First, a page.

Thursday, August 09, 2007

"Fake" Harry Potter in China

Last week, the NY Times had a story about "fake" Harry Potter books in China (behind Times Select wall now--hint for students: you can get free TS access with an academic institution email address), which are so "copious" that they must be "peeled back, layer by layer." The outer layer is comprised of books which purport to be by J.K. Rowling or even to be the translation of the actual seventh book in the series. That's not so interesting to me, but the "inner layers" made me smile. Some are by budding novelists "inspired" by the series:
Some borrow little more than the names of Ms. Rowling's characters, lifting plots from other well-known authors, like J. R. R. Tolkien, or placing the famously British protagonist in plots lifted from well-known kung-fu epics and introducing new characters from Chinese literary classics like ''Journey to the West.''
The funny thing is, nothing has really changed in that regard. Journey to the West itself borrows from so much. Take, for example, the scene where Sun Wukong hides in Pigsy's marital bed, pretending to be his wife and then beating him up (this is before they become fellow travelers, of course). There is a scene just like it in the Water Margin--and surely countless other tales lost to the ages.

There were also a lot of "fake" sequels to the classic Ming and Qing novels. There was the Later Journey to the West, for example, in which Sun Wukong's descendant and others of a later generation go to the West once again. There is also A Supplement to the Journey to the West, which actually is supposed to be a dream that Sun Wukong had during the course of the "original" story that went unrecorded. There are also sequels to the Water Margin, in one of which several characters from the Water Margin escape to create a Utopia in "Siam," which actually seems to be a fictionalized Taiwan. There are tons of revisionist sequels to Dream of the Red Mansion, written by people dissatisfied with the ending. (Fan fiction from Late Imperial China?)

Surely some (if not most) of these are hack work, but at least some of them surely have something to say. I wonder, if a book--even a work of fiction--is saying something you don't agree with and you want to engage the argument on its own terms, isn't writing such a "fake" sequel a natural move? Can your ideas be "fake" just because you aren't the initiator of the conversation but the responder or objector?

A writer named Alice Randall got swept up in that question when she "re-wrote" Gone with the Wind from the perspective of a slave in a novel called Wind Done Gone. She got taken to court for copyright infringement and eventually won the right to engage Gone with the Wind on its own, fictional, terms by calling it an "unauthorized parody." The Wikipedia entry for the novel notes that it is "parody in the broad legal sense: a work that comments or criticizes a prior work" despite the fact that "the book is not a comedy, as the term 'parody' would imply in its common usage."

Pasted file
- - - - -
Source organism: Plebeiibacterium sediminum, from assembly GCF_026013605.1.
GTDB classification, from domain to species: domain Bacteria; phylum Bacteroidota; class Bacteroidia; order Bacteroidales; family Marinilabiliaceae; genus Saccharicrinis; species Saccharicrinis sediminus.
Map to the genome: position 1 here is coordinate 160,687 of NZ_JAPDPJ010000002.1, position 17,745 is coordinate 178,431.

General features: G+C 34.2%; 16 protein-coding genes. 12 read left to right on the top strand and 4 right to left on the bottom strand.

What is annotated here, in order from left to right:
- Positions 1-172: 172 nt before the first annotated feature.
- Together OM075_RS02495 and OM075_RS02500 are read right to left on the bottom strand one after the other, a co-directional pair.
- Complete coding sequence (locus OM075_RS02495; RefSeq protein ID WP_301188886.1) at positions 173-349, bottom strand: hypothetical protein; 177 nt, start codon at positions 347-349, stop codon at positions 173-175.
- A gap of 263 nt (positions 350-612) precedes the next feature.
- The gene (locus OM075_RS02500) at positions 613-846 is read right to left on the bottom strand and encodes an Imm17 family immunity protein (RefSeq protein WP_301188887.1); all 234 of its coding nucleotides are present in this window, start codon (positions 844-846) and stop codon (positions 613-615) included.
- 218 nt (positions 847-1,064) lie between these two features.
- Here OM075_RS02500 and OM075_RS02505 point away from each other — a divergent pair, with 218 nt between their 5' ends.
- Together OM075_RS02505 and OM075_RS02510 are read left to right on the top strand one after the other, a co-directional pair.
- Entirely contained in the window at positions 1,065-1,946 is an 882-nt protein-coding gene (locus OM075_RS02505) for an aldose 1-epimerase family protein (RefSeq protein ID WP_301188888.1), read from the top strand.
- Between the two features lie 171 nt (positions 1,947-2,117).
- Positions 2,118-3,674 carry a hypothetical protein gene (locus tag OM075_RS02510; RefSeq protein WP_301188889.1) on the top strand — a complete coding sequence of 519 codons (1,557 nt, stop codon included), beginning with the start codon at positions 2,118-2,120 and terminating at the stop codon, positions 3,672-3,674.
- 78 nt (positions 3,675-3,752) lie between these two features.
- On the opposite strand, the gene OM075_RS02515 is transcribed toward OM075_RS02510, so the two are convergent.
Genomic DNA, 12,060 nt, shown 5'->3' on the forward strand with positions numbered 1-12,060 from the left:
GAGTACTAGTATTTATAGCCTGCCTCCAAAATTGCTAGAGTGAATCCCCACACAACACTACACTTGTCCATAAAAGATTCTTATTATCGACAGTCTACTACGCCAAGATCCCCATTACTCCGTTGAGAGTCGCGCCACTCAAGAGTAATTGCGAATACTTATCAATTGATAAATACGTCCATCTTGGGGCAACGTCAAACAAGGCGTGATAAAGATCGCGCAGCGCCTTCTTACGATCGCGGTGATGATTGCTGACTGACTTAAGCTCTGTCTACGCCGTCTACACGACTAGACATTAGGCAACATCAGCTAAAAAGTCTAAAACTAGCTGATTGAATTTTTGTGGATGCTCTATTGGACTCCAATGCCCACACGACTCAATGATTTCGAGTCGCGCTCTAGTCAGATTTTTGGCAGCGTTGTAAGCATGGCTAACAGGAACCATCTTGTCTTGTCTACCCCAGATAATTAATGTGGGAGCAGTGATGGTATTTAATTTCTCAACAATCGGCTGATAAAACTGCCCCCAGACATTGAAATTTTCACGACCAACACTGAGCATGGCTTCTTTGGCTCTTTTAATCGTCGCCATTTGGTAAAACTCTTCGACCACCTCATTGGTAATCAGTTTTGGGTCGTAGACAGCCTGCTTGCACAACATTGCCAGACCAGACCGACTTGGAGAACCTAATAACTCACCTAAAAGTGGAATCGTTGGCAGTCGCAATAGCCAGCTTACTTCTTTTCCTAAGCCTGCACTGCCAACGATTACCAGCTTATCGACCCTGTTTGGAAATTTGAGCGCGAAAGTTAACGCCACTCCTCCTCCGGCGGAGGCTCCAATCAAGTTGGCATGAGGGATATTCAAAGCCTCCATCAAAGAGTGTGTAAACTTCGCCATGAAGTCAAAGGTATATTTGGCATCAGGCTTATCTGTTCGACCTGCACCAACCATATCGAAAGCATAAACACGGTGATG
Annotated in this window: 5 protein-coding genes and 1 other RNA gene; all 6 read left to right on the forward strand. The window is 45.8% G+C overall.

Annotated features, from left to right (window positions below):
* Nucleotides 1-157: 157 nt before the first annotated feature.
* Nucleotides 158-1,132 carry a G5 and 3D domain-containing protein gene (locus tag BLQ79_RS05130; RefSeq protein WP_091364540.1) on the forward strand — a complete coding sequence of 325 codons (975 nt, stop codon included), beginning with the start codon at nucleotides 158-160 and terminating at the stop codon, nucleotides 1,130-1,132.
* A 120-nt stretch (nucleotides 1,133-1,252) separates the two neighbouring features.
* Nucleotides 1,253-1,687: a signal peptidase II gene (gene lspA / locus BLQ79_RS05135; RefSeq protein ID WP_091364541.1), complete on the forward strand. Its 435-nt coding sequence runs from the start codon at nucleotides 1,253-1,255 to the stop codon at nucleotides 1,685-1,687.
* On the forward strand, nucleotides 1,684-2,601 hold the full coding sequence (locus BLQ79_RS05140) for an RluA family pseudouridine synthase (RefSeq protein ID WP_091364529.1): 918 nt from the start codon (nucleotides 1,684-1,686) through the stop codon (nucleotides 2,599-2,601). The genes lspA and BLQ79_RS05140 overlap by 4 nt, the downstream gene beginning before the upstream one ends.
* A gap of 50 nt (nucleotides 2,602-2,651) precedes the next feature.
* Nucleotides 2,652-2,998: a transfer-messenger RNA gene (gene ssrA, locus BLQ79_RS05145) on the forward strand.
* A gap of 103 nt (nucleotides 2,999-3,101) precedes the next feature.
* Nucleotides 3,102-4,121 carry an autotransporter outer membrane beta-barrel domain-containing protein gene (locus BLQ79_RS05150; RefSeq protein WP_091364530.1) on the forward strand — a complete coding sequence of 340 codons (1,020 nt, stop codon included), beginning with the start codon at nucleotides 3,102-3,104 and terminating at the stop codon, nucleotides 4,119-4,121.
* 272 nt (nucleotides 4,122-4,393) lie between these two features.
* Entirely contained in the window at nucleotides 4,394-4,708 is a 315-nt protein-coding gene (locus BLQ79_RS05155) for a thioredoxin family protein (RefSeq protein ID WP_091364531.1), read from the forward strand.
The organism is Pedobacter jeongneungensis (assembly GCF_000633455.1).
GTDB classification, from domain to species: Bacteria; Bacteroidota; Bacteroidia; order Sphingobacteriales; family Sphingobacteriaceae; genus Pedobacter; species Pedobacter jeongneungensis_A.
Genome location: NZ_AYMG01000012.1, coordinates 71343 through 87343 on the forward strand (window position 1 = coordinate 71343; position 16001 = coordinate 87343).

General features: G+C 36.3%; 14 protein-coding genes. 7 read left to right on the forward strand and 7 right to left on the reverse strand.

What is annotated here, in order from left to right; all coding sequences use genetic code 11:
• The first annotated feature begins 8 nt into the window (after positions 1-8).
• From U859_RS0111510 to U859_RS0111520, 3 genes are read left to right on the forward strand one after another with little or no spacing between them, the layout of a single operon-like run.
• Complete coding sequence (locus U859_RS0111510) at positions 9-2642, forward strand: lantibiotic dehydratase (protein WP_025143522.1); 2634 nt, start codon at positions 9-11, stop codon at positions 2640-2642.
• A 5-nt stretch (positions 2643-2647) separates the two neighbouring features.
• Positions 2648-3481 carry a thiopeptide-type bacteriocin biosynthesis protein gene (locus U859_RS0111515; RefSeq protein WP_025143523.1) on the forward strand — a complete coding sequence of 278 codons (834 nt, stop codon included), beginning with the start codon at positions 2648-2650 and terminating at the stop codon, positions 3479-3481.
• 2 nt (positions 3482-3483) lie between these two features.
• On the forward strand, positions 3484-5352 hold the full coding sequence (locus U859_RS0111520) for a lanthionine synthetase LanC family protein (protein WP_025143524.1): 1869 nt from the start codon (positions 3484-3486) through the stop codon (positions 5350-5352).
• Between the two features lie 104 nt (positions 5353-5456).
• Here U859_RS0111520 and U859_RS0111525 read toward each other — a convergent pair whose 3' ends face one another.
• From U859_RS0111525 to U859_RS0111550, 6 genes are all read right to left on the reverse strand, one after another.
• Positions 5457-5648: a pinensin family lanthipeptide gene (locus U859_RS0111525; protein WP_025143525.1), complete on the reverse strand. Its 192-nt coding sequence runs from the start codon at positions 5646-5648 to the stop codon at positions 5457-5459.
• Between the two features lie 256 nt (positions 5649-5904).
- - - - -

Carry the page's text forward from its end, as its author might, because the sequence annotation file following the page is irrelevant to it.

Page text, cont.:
The NY Times article also mentions that unscrupulous underground publishers snatch up these "fake" Harry Potter books and publish them without paying royalties to the authors. This has been going on since the Ming Dynasty as well--see my post about Li Yu, the author of the Carnal Prayer Mat, complaining about piracy.

Update: The Times now has synopses and (very) brief translations of selections from a few of these "fakes."


Imre said...

I think this whole phenomenon shows how inadequate the marketing people of the Harry Potter empire are in China. Apparently there is a huge demand for Harry Potter which the original crew not only cannot satisfy but cannot even detect. They are still in the best position to fulfil this demand by supplying it with newer sequels, perhaps targeted specifically at the Chinese audience. Perhaps even contracting out the writing part to the very same writers who are ripping them off.

In general, going around and slapping hands does not seem to me the best solution to do. Especially in China, where this also means that the readers will be deprived of what they are getting hooked on, it does not generate a positive attitude towards your product.

amida said...

I have been meaning to write a separate post on this, but here is what I think the root of the problem is: When the Jesuits started showing the Chinese their paintings in the Ming, the Chinese thought they were uninteresting because of their "poor" brush technique. The Europeans thought Chinese paintings were poor because they lacked techniques like perspective and chiaroscuro. The Chinese thought the Europeans were just painting the way things looked, capturing an image without thinking. The Europeans thought the Chinese were unable of capturing an image properly. The two sides were looking right past one another. The same sort of thing happens with this sort of copyright stuff, only now the Europeans can use trade sanctions and things like that to back up their categorizations. (A novel must be the unique work of a single author, etc.)

(Of course, IP holders in the West aren't doing any better, keeping their potentially viral content from spreading to more fans who might be convertible into paying customers.)